Saved, Burma Railway PoW Carriages.

Kanchanaburi, a town in western Thailand. An hour and a half drive from Bangkok. A place I have called home for 9 years.

Kanchanaburi is probably best known outside Thailand for the Thai Burma railway and the infamous “Bridge on the River Kwai”. The 1957 film and the novel by Pierre Boulle (who also wrote Planet of the Apes) added to its notoriety, particularly with regard to the Death Railway as it is also known. The river is actually known as the Mae Nam Kwae Yai, Kwai is a lot easier to say.

The 400 plus kilometre railway was constructed by the Imperial Japanese Forces between 1942 and 1943 running from Ban Pong to Thanbyuzayat in Burma, now Myanmar.

The brutal conditions and the incredible loss of life of both POW’s and labourers is well documented.

This is something close to my heart as I work for the Commonwealth War Graves Commission and manage the two War Cemeteries here, the largest being in Kanchanaburi and the smaller one at Chungkai. There is a third CWGC cemetery connected to the railway at Thanbyuzayat. Visit cwgc.org for more details.

Obviously, I am interested in the history of the railway and the impact of WWII on the local area. There was a fair bit that occurred here that is little known.

Credit: Mick Newbatt

Opposite the main cemetery is the Thai Burma Railway Museum which holds an impressive collection of artefacts. It is an amazing research tool as well for those interested in the people that worked and often lost their lives on the railway. At the rear of the building there is a section of recovered railway track, but something was missing, rolling stock.

In particular a rice truck, known locally as a ‘bogey’. These were ubiquitous as transport for the POWs. Numerous rice trucks were captured in Malaya by the Japanese and used to ship prisoners to Thailand and up and down the railway as it was being constructed. These were the property of the Federated Malay State Railway and they remained in Thailand post-war.

So, in early 2014 I began to look into the feasibility of obtaining a WWII bogey. The curator of the museum, who has an encyclopedic knowledge of the railway, knew of some originals located in a siding in Bangkok. The hunt was on! Sadly, after investigation, it was revealed that they had been placed in the sea off Phuket to form an artificial wreath several years earlier.

Back to the drawing board. I then entered into further discussion with the State Railway of Thailand. Did they have something similar? They were incredibly helpful and said they had some postwar variants that were identical to the WWII stock. The couplings were different but easy to replace but it gives a true idea of the original construction and dimensions.

After several visits to rural locations, we finally found several dating from 1947 to 1952. At 38 Celsius, being inside one of these wheeled ovens is very unpleasant.

Today, the “Bridge on the River Kwai”  Khwae Yai River in Kanchanaburi Province, Thailand. Credit: PumpkinSky CC BY-SA 4.0

To be shut in one of these for days is unthinkable. Eventually one was selected. The next issue was to get to Kanchanaburi. As part of an actual train or on a flatbed. Okay, but how do we get it from the station onto display at the museum?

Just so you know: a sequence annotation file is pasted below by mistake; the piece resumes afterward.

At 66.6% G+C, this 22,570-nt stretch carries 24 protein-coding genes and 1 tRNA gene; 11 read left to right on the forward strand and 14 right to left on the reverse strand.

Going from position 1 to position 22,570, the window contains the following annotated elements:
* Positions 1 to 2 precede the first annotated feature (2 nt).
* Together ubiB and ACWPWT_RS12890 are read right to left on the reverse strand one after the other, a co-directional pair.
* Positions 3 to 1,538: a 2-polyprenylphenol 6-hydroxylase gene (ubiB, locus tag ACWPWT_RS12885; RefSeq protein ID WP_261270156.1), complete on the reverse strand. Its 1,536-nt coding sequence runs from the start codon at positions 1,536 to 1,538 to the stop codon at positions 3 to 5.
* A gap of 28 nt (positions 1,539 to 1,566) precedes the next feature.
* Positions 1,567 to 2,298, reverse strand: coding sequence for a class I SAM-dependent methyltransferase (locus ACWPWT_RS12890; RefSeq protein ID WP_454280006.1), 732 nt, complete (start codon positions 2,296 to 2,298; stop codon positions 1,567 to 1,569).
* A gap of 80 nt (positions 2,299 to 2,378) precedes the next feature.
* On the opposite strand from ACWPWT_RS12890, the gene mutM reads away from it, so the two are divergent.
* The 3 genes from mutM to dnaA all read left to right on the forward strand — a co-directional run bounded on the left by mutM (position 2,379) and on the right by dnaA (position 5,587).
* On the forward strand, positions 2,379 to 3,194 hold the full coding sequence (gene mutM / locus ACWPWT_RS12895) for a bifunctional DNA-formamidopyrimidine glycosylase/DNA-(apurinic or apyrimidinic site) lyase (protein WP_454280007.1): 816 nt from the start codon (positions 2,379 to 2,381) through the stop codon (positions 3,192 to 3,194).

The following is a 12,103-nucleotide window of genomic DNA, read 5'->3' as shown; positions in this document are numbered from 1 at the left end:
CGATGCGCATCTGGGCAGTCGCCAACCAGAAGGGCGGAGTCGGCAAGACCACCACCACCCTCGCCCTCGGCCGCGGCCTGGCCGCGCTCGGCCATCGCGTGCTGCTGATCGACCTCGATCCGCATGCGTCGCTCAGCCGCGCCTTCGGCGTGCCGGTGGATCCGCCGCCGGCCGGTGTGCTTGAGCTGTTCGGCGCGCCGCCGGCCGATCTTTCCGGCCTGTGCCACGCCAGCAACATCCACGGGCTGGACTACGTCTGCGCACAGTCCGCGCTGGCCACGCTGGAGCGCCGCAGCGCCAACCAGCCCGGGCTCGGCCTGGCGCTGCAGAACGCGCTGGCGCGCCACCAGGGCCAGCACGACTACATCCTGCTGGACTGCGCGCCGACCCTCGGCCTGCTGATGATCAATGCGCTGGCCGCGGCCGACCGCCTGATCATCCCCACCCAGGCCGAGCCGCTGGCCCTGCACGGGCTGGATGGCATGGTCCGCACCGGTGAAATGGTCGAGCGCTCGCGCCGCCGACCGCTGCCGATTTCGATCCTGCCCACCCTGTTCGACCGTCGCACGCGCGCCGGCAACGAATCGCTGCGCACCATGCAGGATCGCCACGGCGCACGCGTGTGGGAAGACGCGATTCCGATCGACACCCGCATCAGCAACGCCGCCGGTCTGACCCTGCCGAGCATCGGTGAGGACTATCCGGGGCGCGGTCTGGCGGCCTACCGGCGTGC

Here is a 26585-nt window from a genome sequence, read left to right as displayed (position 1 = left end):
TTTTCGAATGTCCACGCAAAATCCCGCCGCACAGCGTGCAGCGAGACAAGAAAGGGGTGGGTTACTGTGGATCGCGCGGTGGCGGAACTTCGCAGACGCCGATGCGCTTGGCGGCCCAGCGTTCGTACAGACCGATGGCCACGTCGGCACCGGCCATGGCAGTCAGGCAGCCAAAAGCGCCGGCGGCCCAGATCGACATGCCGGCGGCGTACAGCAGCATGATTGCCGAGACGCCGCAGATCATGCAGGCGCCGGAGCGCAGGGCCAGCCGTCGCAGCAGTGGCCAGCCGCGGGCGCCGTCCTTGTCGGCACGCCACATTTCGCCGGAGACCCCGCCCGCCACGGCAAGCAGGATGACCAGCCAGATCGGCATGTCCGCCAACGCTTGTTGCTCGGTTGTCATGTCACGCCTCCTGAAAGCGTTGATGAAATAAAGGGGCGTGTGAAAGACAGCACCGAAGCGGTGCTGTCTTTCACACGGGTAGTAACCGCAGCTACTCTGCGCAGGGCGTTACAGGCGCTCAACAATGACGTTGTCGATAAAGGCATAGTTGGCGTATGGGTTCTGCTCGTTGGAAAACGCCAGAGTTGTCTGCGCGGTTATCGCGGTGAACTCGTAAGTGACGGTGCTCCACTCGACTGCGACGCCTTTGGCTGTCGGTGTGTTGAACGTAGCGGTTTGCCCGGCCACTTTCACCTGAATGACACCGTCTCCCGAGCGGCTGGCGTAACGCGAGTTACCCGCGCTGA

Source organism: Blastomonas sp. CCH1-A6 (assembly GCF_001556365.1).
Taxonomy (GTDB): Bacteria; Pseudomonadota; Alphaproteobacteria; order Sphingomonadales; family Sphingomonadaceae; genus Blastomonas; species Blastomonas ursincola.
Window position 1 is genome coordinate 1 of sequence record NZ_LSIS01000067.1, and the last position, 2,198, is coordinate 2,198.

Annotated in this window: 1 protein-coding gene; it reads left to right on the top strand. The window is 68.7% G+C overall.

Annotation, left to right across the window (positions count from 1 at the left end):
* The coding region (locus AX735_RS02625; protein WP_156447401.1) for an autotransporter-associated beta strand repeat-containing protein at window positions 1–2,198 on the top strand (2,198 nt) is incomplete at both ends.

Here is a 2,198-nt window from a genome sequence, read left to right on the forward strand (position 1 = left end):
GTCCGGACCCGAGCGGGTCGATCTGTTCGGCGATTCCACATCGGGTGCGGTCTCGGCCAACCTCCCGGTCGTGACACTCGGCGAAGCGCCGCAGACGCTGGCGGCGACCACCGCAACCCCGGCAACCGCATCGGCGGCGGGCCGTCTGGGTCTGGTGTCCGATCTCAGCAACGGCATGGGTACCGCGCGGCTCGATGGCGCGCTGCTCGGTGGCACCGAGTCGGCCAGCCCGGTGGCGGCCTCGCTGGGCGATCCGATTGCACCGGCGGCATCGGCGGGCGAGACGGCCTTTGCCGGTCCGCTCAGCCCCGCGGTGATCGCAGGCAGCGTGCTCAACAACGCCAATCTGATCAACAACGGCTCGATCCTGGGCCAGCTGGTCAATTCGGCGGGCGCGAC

It was now 2015 and enter my good friend Colonel (now General) Sudchai of the Royal Thai Army. It was decided that a tank transporter/low loader would be required, and it would collect the bogey from its storage location rather than come on the railway.

The Ninth Infantry Division, stationed here in Kanchanaburi offered a crane and some engineers to position it at the museum. Great, dates and timings could be confirmed, no rush. Wrong! It transpired that a member of the Thai Royal Family was to visit both the cemetery and the museum, now it was a rush!

I won’t bore you with the logistical details and to say it arrived in the nick of time is an understatement. It went on display on October 15th, only hours before the visit. In the end it all worked out, testament to all the different agencies cooperating to keep a bit of history alive.

Of note, the remains of 2 original bogeys are located at Hellfire Pass Interpretive Centre, 80 Km from the town. Some period locomotives are still on display in the area.

I highly recommend both it and the Railway Museum should you find yourself in Kanchanaburi. Visit both if possible before you visit the cemeteries, it will be that more poignant. 

With Japanese traditional sea-based supply lines being cut but the US Navy in the battles of the Pacific, The Japanese needed a new supply line. It was decided to build a 257 mile railway that would run from Thailand to southern Burma.

It took a year to complete and over 60,000 Allied PoWs, which included 13,000 Australians and roughly 200,000 civilians, mostly Malayans and Burmese.

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The vast majority of the line was built through and across dense malaria riddled jungle. The line required the construction of more than 600 bridges, 100s of embarkments, viaducts and cuttings.

The brutal work and conditions, the disease and living on a starvation diet, claimed the lives of 100,000 men. It is said that one person died for each sleeper that was laid. It earned the horrific name of ‘Death’s Railway’.

Michael Newbatt
Country Manager
Canada, Americas and Pacific Area

Commonwealth War Graves Commission
Kanchanaburi War Cemetery, c/o Khao Poon Road, Tambon Nong Ya, Kanchanaburi, Thailand www.cwgc.org